Last week, reviewing Hilton’s second-quarter promotion, I noted that the “latest round of offers does, however, give us a sense of the hotels’ waning marketing aggressiveness as both occupancy rates and room rates rise.”
The new offer from Hyatt sits squarely on that generally negative trend line, offering a generous bonus, but imposing a qualification threshold that is out of reach for most non-frequent travelers.
Between April 1 and June 30, Hyatt Gold Passport members will earn 10,000 bonus points after five qualifying nights at Park Hyatt, Andaz, Grand Hyatt, Hyatt Regency, Hyatt, Hyatt Place, Summerfield Suites, or Hyatt Residence Club hotels, and 5,000 bonus points for every two nights thereafter, up to a maximum of 60,000 bonus points during the promotion period.
Registration is required, at http://goldpassport.com/possibilities, but that link won’t be live until March 31.
Deal or No Deal
There are several points of reference for assessing this offer, including Hyatt’s previous Great 10K and Big Welcome Back promotions.
The new Possibilities promotion is marginally more lucrative than the Great 10K, for those who stay seven or more times, but less compelling than Big Welcome Back, which featured a lower qualification hurdle (two nights) and a bigger bonus (either a free night or 5,000 bonus points).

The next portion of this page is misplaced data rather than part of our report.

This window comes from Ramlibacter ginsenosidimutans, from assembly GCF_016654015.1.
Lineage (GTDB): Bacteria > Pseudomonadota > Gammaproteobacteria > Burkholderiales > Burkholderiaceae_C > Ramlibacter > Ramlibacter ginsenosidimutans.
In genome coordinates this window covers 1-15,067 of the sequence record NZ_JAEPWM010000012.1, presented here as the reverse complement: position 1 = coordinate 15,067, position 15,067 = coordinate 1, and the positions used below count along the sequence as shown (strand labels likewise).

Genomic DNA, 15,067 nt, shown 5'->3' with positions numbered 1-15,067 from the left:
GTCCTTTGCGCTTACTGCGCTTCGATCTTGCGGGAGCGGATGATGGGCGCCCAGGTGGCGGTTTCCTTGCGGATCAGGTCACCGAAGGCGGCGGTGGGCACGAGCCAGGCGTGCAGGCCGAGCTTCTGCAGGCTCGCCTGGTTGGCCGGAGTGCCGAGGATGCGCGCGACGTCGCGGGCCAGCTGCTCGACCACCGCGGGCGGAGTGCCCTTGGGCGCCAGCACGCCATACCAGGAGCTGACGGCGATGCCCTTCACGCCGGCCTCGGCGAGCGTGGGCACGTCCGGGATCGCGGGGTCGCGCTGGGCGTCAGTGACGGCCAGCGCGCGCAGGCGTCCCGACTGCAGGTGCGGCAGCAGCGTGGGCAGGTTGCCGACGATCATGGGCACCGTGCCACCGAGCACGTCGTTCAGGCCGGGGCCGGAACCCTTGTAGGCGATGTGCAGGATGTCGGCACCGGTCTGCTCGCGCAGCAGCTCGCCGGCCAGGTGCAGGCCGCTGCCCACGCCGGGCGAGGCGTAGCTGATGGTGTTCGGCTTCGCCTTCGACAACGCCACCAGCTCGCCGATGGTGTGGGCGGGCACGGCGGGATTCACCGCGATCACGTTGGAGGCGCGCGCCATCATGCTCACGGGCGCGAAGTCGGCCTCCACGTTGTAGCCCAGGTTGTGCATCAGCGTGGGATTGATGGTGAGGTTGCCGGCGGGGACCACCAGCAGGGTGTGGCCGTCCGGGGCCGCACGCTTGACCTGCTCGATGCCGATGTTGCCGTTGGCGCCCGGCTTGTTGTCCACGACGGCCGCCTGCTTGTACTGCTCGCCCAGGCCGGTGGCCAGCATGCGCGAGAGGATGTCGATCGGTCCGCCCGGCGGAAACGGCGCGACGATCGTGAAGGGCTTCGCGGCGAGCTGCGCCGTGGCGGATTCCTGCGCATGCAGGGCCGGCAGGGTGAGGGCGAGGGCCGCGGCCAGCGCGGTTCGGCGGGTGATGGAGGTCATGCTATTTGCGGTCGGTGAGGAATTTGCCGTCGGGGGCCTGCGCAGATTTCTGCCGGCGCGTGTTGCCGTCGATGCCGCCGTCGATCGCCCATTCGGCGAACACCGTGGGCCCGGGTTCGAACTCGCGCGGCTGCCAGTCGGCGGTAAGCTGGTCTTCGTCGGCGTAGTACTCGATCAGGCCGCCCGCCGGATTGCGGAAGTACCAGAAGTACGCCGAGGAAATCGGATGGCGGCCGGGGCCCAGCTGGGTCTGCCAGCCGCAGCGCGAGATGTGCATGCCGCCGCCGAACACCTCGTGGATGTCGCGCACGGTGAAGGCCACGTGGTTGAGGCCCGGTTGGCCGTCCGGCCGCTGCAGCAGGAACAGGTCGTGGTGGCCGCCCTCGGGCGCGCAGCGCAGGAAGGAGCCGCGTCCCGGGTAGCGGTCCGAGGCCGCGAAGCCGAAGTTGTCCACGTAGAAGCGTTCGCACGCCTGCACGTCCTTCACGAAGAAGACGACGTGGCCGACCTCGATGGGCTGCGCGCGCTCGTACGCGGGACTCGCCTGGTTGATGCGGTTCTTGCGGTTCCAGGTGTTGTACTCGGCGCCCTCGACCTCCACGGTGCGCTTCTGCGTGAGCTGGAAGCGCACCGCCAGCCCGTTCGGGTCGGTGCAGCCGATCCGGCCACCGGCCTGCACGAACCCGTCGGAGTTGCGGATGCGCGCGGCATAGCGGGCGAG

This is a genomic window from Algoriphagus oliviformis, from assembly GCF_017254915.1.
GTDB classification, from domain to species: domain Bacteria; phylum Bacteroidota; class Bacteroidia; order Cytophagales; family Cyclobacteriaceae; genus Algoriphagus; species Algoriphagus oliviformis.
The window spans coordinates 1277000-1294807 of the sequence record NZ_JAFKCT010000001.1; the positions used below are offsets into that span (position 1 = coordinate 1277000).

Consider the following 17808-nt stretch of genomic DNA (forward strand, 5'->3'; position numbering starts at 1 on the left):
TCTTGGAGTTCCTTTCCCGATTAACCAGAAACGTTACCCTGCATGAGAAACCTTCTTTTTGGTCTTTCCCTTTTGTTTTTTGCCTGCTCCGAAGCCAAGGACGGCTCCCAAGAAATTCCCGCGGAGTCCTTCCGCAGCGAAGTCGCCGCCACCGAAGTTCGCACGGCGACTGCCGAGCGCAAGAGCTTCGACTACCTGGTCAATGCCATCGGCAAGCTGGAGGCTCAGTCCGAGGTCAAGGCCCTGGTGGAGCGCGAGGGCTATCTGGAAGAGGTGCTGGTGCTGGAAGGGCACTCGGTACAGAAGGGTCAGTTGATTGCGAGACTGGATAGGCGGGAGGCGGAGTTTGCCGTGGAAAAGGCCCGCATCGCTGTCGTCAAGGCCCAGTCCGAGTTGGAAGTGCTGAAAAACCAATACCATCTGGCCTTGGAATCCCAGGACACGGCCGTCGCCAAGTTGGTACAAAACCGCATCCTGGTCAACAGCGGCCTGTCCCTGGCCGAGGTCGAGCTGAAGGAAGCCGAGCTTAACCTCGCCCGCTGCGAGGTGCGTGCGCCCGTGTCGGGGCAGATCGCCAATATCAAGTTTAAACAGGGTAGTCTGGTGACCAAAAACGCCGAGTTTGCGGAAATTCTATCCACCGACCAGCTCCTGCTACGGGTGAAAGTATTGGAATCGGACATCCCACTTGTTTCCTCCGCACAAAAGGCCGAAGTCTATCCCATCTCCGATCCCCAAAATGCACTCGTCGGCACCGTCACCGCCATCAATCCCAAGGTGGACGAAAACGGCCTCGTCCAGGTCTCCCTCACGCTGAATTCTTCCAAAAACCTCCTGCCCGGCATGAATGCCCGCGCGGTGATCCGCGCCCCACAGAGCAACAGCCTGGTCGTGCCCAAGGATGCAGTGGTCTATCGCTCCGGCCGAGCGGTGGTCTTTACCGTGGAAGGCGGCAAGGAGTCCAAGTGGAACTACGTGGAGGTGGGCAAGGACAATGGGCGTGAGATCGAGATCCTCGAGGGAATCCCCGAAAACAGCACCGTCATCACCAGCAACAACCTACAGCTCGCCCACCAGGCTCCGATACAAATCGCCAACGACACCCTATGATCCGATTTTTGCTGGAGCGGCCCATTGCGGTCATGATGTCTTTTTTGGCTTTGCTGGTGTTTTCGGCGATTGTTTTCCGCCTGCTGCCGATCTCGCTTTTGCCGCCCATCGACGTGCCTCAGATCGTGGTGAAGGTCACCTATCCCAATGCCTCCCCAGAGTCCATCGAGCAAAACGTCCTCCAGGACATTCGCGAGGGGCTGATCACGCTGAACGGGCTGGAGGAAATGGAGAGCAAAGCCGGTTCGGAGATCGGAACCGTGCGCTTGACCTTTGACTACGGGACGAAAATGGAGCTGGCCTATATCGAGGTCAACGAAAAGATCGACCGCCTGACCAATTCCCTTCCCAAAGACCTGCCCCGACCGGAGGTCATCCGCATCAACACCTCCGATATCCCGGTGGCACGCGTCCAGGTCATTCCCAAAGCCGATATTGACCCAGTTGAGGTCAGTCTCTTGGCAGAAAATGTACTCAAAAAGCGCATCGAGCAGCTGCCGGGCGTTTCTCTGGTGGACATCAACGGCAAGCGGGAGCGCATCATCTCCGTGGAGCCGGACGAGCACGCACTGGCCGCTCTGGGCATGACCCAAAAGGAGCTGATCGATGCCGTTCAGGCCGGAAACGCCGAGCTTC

Of course, no promotion exists in a competitive vacuum—Hyatt’s must be compared to those offered by other hotel networks.
Hilton’s second-quarter promotion, while not especially generous, rewards travelers with bonus points from the very first stay, and InterContinental’s Priority Club promotion for the same period kicks in after three nights.
So compared to the other two promotions so far scheduled for the same period, the distinguishing characteristic of Hyatt’s offer is the relatively high number of nights required to earn a bonus.
Bottom line: For travelers who are confident they can log between five and 25 Hyatt nights during the promotion period, this offer is a strong contender. For infrequent travelers—those for whom five nights is an unrealistically high hurdle—there are other frequency-appropriate offers to take advantage of.
Reader Reality Check
How many hotel nights do you typically book during a three-month period?
This article originally appeared on FrequentFlier.com.
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